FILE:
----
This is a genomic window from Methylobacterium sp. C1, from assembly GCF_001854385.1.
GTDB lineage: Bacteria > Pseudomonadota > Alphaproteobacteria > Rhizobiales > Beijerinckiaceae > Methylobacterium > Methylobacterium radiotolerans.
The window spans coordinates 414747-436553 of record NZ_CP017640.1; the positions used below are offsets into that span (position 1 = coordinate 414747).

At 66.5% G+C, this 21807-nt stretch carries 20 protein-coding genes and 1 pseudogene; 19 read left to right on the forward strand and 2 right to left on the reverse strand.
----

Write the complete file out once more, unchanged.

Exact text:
This is a genomic window from Methylobacterium sp. C1, from assembly GCF_001854385.1.
GTDB lineage: Bacteria > Pseudomonadota > Alphaproteobacteria > Rhizobiales > Beijerinckiaceae > Methylobacterium > Methylobacterium radiotolerans.
The window spans coordinates 414747-436553 of record NZ_CP017640.1; the positions used below are offsets into that span (position 1 = coordinate 414747).

At 66.5% G+C, this 21807-nt stretch carries 20 protein-coding genes and 1 pseudogene; 19 read left to right on the forward strand and 2 right to left on the reverse strand.